A moment to live

Josh fumbled around for a cigarette in the glove box of his truck.

“Can’t believe I started this again,” he mumbled to himself. He hadn’t smoked since college, but the past few months had rocked his world. Now he needed the calming effect of nicotine every few hours.

He lit the cigarette and rolled down the windows of his truck, hoping to minimize the smell. School drop off and pickup were often his responsibility now, and he didn’t want Ethan breathing the smoke.


Josh glanced at the clock on his dashboard. 12:30. He had three hours to pull this off before he needed to pick up his son from St. Martha’s.

Josh pressed harder on the gas pedal. He was still twenty minutes from the hospital and every minute counted. The light ahead at Hillcrest and Wyatt was notoriously short, but it was green now. If he accelerated, he just might make it.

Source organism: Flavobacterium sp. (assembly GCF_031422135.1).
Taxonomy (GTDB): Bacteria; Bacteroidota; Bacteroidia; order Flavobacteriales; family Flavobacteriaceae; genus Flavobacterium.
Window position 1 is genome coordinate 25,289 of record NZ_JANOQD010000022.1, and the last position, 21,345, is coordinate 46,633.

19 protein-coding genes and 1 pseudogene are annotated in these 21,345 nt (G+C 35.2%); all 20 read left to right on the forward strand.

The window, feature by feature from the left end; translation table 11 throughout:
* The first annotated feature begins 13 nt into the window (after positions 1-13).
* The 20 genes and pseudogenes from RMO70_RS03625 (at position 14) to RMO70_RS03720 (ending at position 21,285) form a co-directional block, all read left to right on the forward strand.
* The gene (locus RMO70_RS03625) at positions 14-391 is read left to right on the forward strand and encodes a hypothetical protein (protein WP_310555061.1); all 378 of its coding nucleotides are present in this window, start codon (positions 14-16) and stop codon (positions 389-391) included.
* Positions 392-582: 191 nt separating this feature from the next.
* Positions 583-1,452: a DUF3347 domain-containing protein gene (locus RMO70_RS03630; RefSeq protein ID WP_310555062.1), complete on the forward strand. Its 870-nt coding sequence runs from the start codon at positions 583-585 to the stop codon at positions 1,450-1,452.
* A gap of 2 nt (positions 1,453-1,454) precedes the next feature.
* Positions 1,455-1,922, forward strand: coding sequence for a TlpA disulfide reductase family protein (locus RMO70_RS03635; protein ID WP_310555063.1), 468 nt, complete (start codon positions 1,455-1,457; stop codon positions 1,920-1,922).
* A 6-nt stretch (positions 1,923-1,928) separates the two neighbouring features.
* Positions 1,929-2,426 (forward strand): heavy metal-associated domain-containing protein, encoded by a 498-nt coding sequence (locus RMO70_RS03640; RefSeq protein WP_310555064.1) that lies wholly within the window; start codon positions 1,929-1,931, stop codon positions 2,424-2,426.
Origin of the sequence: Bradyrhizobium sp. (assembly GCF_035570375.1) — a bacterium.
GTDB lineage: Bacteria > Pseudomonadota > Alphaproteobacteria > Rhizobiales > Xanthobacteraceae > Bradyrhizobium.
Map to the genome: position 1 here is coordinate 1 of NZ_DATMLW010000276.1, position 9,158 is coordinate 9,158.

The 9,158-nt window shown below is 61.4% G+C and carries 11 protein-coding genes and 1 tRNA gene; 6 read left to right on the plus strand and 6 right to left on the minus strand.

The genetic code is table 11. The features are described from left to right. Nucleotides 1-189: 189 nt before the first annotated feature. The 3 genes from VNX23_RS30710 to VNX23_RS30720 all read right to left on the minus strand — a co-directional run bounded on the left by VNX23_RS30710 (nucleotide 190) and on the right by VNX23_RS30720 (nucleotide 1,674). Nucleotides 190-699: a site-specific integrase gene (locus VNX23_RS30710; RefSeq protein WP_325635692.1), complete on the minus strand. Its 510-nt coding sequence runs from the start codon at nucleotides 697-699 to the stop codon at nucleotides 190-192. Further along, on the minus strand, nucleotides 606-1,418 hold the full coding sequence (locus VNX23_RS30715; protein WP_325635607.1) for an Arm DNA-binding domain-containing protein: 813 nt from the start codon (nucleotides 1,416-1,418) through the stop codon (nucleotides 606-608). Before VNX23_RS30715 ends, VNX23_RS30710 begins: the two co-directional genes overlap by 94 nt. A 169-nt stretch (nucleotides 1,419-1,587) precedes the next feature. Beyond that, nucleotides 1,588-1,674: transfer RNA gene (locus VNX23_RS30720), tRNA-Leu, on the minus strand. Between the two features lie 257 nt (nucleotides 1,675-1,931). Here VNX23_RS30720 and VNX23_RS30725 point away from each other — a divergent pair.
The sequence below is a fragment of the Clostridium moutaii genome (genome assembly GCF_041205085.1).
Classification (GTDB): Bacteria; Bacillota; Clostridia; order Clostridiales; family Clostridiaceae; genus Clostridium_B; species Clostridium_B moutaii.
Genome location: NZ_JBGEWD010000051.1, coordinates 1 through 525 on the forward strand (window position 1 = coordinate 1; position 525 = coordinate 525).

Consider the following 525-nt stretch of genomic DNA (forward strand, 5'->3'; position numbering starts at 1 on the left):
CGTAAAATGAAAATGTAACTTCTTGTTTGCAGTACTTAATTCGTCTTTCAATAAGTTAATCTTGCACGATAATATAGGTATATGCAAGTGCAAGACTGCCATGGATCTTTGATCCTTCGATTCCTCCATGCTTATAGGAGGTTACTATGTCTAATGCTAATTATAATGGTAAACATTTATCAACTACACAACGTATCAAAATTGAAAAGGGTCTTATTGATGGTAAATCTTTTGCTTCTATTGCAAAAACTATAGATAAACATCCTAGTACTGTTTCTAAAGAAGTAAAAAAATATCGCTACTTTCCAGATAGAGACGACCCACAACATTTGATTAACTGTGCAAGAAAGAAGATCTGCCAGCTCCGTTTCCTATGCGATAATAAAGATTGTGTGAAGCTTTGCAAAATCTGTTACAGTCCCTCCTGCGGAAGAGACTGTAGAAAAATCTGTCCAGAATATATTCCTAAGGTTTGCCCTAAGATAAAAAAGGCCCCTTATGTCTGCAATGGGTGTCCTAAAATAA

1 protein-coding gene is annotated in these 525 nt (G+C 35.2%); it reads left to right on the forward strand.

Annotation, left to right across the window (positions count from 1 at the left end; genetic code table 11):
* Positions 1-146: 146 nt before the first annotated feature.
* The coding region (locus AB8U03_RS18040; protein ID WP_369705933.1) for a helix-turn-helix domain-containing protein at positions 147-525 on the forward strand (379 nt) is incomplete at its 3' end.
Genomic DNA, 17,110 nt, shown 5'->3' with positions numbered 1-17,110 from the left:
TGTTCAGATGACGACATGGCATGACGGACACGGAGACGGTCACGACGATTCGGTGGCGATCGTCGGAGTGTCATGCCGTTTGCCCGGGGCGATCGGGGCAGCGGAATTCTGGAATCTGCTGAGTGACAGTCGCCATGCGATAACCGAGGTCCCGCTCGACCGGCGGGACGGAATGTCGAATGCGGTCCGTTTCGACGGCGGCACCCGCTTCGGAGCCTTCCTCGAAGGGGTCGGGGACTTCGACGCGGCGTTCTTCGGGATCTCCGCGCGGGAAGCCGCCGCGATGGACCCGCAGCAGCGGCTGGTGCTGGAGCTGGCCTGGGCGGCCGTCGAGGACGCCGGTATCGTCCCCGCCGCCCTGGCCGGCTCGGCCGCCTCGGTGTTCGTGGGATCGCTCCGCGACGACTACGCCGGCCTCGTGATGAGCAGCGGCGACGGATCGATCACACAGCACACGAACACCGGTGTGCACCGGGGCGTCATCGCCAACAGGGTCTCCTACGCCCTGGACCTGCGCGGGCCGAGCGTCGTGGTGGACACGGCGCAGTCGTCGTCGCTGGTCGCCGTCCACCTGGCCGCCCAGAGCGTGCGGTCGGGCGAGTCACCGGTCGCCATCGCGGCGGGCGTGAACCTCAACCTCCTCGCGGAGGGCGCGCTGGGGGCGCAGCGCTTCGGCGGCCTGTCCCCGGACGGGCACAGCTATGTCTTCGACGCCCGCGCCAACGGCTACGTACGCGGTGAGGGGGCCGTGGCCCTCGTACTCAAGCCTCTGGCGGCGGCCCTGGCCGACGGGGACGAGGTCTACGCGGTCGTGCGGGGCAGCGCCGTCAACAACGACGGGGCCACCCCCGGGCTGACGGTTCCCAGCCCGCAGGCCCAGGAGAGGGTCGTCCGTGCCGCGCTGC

No luck.

The light turned yellow while he was still 100 yards away. Josh would have gunned it and sailed through the intersection, but the Cadillac in front of him had other ideas. Josh slammed on his brakes, reaching out his right arm to brace the two large bags in the passenger seat.

“C’mon.” When the truck screeched to a halt, Josh leaned over to check the contents of the bags. He lifted the foil lid from the top container. The scent of Maggiano’s lasagna, his wife’s favorite, filled the cab of the truck.

Josh inhaled, then closed the lid and shook his head.

“What am I doing?” He considered turning his truck around. His crew was working on a big job today and they could use his help. With as much work as he’d missed the past four months, he was lucky his landscaping business was still afloat. If it wasn’t for his foreman, Gavin, the whole enterprise would have folded by now.

Josh stared at the red light, mulling over his plan. It had a miniscule chance of succeeding. Sadie would most likely be asleep or sick to her stomach. He should give the bags to the homeless guy standing on the corner and pretend he never had this foolish idea.